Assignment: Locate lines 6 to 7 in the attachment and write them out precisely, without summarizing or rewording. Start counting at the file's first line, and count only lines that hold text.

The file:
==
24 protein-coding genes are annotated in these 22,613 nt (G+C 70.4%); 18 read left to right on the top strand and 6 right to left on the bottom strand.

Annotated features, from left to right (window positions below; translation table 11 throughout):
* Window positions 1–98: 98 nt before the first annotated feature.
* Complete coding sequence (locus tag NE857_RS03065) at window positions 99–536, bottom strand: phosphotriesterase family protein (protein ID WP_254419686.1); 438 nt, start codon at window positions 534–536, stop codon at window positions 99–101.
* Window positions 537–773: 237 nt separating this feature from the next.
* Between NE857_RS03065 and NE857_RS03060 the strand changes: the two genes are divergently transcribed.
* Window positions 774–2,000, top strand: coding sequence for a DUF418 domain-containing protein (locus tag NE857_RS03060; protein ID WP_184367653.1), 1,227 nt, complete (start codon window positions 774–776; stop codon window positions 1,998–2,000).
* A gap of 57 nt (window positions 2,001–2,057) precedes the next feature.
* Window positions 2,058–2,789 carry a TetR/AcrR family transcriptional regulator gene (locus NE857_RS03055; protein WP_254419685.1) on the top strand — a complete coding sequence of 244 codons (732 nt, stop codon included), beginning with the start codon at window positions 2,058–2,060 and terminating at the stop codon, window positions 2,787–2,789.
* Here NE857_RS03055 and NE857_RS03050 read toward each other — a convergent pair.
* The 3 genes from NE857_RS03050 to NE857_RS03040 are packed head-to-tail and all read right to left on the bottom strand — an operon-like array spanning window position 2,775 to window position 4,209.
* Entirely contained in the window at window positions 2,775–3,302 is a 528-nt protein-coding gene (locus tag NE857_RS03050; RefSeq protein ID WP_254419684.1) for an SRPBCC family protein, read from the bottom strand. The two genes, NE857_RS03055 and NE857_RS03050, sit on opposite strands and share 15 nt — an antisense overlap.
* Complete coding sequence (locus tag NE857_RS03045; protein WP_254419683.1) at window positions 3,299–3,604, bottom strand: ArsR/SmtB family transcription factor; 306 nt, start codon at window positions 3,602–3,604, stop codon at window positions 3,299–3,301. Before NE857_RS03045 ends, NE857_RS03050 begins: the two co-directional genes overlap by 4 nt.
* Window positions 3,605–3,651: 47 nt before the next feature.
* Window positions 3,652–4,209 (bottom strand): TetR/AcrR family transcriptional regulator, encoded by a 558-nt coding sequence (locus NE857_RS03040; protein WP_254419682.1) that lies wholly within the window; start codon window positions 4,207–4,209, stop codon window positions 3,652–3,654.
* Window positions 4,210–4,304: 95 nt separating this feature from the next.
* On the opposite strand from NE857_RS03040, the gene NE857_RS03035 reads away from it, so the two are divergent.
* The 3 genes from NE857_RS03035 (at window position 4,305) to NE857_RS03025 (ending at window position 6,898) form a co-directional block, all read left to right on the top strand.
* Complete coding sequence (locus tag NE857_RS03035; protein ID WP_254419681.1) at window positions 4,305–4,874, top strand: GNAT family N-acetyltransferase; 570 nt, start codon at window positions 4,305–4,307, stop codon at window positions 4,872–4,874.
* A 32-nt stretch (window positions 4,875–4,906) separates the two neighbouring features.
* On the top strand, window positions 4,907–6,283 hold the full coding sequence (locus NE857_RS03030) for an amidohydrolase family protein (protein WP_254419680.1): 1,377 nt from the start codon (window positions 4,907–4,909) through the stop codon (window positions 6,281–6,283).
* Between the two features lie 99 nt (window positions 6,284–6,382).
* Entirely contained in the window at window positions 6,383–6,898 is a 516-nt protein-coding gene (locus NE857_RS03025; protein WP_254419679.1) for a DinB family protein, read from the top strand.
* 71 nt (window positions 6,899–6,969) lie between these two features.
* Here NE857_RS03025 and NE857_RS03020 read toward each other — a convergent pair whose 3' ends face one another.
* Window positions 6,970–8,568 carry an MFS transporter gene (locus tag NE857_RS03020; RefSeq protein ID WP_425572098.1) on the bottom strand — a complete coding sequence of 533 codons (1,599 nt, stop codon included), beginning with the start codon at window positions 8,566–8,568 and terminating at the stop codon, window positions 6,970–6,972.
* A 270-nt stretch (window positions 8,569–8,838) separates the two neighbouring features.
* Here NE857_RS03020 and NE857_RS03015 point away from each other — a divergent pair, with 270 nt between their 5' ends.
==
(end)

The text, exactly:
* Between NE857_RS03065 and NE857_RS03060 the strand changes: the two genes are divergently transcribed.
* Window positions 774–2,000, top strand: coding sequence for a DUF418 domain-containing protein (locus tag NE857_RS03060; protein ID WP_184367653.1), 1,227 nt, complete (start codon window positions 774–776; stop codon window positions 1,998–2,000).